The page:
We were tired, and our voices could no longer be considered harmonious, but we went and sang two songs for her. It was the best performance of the night. She was truly touched and told us no one had caroled at her house for many years. A week later we went back, and because of what she felt when we sang, she agreed to listen to the discussions.
I know that we can influence more people than we ever realize if we’ll just open our mouths and let the Spirit guide us.
Elder is serving full time in the Georgia Atlanta Mission.
I was a little curious when my mission president announced we were going to have a white Christmas. In Chile, December is the hottest time of year. President Wilcox explained that some families of missionaries in our mission had donated enough money that every missionary companionship could give a set of white temple clothes to a worthy, but needy, member for Christmas.
My companion and I immediately thought of the same person. This brother came from a tough background. He had made some big changes to be able to be baptized and later receive his own endowment. He remained faithful and active even when most of his family had not.
The day we visited him and entered his humble home we could feel hopelessness and despair. A recent death in the family, along with the usual economic problems that filled their lives, had left the home void of the Christmas spirit. We had brought the temple clothes with us but didn’t want to give them to him in front of the rest of his family. I silently prayed for a chance to give him our gift in private. Almost instantly the family began to disperse, leaving us alone.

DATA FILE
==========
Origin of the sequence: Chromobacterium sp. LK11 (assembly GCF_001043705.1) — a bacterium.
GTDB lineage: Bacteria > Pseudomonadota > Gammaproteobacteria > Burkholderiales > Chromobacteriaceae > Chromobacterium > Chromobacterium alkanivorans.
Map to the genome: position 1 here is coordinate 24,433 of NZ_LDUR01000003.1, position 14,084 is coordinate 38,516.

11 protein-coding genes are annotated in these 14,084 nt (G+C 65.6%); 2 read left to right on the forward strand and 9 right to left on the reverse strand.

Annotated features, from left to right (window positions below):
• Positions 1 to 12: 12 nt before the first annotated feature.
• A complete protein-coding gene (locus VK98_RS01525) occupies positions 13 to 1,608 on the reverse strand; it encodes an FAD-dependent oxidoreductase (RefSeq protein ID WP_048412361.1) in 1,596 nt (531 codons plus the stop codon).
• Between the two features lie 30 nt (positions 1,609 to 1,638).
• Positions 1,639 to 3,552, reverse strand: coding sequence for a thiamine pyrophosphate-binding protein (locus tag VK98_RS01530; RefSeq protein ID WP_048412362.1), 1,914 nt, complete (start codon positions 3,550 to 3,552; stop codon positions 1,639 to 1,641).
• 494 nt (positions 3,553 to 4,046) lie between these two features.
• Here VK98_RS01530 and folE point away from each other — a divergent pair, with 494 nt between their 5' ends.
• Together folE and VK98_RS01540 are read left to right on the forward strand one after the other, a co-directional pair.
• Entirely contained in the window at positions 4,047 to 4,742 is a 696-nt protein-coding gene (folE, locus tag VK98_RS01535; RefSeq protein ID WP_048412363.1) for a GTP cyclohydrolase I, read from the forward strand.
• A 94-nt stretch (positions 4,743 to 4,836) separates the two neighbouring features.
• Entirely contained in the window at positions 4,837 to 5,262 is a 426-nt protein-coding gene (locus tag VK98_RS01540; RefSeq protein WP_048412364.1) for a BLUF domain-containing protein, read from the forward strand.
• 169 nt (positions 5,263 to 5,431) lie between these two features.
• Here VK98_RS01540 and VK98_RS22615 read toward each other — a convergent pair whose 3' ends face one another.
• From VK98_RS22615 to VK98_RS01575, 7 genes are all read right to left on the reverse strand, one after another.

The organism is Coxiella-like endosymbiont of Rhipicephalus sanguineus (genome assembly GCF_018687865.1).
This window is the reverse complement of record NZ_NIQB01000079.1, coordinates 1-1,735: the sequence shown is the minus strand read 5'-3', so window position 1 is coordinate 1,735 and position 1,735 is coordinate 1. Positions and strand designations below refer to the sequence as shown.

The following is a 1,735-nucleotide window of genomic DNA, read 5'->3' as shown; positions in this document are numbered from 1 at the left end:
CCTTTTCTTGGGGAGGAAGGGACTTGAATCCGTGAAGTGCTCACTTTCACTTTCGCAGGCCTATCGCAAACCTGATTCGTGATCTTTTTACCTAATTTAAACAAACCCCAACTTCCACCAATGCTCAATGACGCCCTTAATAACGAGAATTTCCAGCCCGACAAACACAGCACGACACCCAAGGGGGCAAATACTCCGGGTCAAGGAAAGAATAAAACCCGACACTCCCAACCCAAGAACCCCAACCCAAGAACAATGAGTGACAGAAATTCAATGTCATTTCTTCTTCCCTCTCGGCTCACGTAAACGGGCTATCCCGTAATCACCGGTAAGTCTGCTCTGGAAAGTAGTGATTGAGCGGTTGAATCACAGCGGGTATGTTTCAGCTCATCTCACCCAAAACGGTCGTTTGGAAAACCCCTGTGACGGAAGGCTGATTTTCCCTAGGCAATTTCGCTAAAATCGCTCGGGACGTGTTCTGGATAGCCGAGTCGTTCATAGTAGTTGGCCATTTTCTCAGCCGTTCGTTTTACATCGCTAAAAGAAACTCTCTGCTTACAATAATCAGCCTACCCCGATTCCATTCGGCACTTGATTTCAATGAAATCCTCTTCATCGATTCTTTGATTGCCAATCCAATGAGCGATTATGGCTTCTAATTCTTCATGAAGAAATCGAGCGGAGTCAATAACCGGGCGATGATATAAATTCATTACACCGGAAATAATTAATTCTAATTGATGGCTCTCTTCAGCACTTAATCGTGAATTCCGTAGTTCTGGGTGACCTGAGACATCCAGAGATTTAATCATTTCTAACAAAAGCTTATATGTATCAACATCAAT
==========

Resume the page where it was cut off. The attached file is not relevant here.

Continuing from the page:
I said, “Hermano, we have a special gift for you.”
He said, “Elders, you are kind, but I do not need charity.”
I explained how some families of missionaries had donated funds so that we could give him his own set of temple clothing. My companion held out the package. The brother didn’t say a word. His breathing became a little louder, and tears began to fall from his eyes.
After a while he lifted his head and said, “How can anyone tell me the Church is not true? I’ve been saving a little money for quite a while so I could buy my own temple clothes. When I finally had enough, my cousin told me he was going to the temple, and he is even poorer than I am. I decided he needed temple clothing more than I did, so I recently gave him a set. Now here are you two missionaries giving me the very gift I just sacrificed to give to my cousin. How can anyone tell me the Church is not true?”
He stood and gave my companion and me heartfelt hugs. What an amazing feeling. I think we floated home that evening. We also floated off our seats the following Sunday when this brother came to church with five of his inactive family members.
December 25 was a hot summer day in Chile, but we had a white Christmas I will never forget.
served in the Chile Santiago East Mission; he is a member of the Dillingham Alaska Branch, Anchorage Alaska Bush District.
Christmas in the Philippines
I was anticipating a great Christmas on my mission when I began decorating a small Christmas tree with a few lights and other homemade paper decorations. But the decorations were not important to me. I really felt the reason for the season was Jesus Christ. All of the month of December filled me with love for Jesus Christ and also for the Filipinos.
I will never forget that Christmas, as I truly felt great love for all people and wished to declare, “Peace on earth, good will towards all men” (see Luke 2:14).
served in the Philippines Ilagan Mission; she is a member of the Orem Seventh Ward, Orem Utah Stake.